It has been repeatedly found that in the long-term, all diets with the same calorific value perform the same for weight loss, except for the one differentiating factor of how well people can faithfully follow the dietary programme. A study comparing groups taking low-fat, low-carbohydrate and Mediterranean diets found at six months the low-carbohydrate diet still had most people adhering to it, but thereafter the situation reversed: at two years the low-carbohydrate group had the highest incidence of lapses and dropouts. This may be due to the comparatively limited food choice of low-carbohydrate diets.
Studies have shown that people losing weight with a low-carbohydrate diet, compared to a low-fat diet, have very slightly more weight loss initially, equivalent to approximately 100kcal/day, but that the advantage diminishes over time and is ultimately insignificant. The Endocrine Society state that “when calorie intake is held constant body-fat accumulation does not appear to be affected by even very pronounced changes in the amount of fat vs carbohydrate in the diet.”
Much of the research into low-carbohydrate dieting has been of poor quality and studies which reported large effects have garnered disproportionate attention in comparison to those which are methodologically sound. Higher quality studies tend to find no meaningful difference in outcome between low-fat and low-carbohydrate dieting. Low-quality meta-analyses have tended to report favourably on the effect of low-carbohydrate diets: a systematic review found that 9 out of 10 meta-analyses with positive conclusions were affected by publication bias.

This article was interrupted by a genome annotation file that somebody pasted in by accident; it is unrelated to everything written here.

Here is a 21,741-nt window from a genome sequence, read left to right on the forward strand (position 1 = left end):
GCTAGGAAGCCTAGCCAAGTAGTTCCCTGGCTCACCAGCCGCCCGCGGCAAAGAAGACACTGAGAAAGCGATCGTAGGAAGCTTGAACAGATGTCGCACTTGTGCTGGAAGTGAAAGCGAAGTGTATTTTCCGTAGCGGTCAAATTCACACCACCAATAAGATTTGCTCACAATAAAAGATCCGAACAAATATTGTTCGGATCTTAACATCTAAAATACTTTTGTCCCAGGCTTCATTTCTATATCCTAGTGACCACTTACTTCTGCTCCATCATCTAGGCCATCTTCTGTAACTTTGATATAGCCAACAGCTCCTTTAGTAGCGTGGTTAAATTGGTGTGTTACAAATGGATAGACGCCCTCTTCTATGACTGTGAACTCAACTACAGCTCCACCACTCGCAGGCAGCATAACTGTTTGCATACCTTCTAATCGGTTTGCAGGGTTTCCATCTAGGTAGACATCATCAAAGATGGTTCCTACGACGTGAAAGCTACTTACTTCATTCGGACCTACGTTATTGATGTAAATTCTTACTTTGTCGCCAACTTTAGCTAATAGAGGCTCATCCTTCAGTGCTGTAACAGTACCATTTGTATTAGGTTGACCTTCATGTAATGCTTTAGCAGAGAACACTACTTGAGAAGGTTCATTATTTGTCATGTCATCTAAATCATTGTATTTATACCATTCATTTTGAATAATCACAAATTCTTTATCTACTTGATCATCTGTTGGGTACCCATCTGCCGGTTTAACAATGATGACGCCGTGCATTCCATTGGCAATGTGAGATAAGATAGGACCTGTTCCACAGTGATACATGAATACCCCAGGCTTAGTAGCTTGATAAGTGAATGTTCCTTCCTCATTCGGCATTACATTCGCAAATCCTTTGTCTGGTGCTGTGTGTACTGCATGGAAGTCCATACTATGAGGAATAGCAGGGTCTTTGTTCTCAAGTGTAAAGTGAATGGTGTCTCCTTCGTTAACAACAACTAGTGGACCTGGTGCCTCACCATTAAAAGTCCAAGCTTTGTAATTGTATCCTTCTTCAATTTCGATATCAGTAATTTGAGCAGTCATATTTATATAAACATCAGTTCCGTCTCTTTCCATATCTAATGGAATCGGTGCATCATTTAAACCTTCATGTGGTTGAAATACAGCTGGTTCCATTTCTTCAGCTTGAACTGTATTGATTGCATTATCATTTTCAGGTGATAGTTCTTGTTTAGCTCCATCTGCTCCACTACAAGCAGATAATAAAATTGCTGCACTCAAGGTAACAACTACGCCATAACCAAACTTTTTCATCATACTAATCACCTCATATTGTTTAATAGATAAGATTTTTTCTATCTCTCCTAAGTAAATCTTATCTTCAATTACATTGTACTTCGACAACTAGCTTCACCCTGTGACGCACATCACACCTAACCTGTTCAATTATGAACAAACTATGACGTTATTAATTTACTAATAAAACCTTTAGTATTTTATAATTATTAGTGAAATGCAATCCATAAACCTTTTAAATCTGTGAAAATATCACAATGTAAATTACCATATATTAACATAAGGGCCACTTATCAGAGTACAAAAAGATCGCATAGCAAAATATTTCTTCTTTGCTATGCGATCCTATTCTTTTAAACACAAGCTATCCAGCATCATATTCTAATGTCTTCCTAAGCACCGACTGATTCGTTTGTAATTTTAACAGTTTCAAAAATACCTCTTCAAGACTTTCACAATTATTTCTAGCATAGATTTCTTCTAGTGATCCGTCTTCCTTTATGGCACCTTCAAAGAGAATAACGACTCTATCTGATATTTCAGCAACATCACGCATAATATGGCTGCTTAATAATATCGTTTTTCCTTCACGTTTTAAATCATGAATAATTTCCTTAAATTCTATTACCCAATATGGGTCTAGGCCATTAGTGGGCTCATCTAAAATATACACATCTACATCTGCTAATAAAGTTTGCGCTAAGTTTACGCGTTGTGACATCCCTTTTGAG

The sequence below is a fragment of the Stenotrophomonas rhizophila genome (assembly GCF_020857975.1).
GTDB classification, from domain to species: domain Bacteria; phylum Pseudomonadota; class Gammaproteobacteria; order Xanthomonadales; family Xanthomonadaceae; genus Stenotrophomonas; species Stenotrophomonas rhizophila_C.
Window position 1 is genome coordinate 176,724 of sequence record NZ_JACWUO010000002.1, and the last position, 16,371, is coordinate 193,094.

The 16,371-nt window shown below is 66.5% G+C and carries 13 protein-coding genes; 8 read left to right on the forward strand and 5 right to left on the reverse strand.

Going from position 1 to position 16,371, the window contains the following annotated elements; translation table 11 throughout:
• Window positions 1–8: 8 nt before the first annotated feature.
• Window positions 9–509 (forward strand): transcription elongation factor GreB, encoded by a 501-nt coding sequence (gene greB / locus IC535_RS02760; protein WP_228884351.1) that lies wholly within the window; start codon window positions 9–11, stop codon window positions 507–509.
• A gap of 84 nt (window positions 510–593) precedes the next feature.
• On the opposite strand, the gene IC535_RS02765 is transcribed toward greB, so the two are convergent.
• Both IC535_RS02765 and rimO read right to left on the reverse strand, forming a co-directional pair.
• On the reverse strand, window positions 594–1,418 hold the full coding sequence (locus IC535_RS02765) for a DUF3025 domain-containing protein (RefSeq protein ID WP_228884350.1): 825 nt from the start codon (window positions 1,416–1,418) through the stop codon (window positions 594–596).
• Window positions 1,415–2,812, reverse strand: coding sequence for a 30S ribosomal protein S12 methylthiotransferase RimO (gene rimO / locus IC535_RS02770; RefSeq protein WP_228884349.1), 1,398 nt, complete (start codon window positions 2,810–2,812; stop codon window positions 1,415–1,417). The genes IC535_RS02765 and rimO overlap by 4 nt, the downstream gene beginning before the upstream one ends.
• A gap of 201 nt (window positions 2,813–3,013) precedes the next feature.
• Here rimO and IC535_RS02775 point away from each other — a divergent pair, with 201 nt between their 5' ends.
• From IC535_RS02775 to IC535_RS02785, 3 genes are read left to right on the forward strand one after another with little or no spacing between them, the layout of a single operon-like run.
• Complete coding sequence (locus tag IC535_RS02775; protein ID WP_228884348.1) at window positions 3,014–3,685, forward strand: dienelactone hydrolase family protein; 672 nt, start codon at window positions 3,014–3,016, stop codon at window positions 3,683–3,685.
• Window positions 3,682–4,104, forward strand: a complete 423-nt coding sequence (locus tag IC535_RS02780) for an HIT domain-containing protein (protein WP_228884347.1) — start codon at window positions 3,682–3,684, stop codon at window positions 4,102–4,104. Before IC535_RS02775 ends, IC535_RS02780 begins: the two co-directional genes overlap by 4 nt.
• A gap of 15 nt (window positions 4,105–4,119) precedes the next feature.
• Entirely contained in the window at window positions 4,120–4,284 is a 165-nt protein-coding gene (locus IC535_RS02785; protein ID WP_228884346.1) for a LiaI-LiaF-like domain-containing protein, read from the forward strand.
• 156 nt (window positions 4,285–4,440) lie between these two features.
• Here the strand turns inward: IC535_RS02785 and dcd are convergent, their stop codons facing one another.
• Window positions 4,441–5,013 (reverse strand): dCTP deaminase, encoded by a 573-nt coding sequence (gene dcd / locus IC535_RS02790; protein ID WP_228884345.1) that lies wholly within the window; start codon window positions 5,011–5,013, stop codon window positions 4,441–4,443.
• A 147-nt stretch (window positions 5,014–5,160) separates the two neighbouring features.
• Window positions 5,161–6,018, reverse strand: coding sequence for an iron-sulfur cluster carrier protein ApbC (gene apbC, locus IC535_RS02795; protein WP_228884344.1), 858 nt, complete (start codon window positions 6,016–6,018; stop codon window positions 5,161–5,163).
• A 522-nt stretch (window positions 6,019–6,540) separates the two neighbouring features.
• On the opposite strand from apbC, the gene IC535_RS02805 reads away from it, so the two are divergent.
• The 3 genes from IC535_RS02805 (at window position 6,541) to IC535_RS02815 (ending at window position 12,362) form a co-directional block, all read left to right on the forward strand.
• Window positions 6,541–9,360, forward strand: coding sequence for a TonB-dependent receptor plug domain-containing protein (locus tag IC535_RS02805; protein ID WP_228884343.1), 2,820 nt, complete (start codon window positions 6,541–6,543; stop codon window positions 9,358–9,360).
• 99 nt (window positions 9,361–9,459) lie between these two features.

As of 2016 it was unclear whether low-carbohydrate dieting had any beneficial effect on cardiovascular health, though such diets can cause high LDL cholesterol levels, which carry a risk of atherosclerosis in the long term. Potential favorable changes in triglyceride and HDL cholesterol values should be weighed against potential unfavorable changes in LDL and total cholesterol values.
Some randomized control trials have shown that low-carbohydrate diets, especially very low-carbohydrate diets, perform better than low-fat diets in improving cardiometabolic risk factors in the long term, suggesting that low-carbohydrate diets are a viable option alongside low-fat diets for people at risk of cardiovascular disease.
There is only poor-quality evidence of the effect of different diets on reducing or preventing high blood pressure, but it suggests the low-carbohydrate diet is among the better-performing ones, while the DASH diet performs best.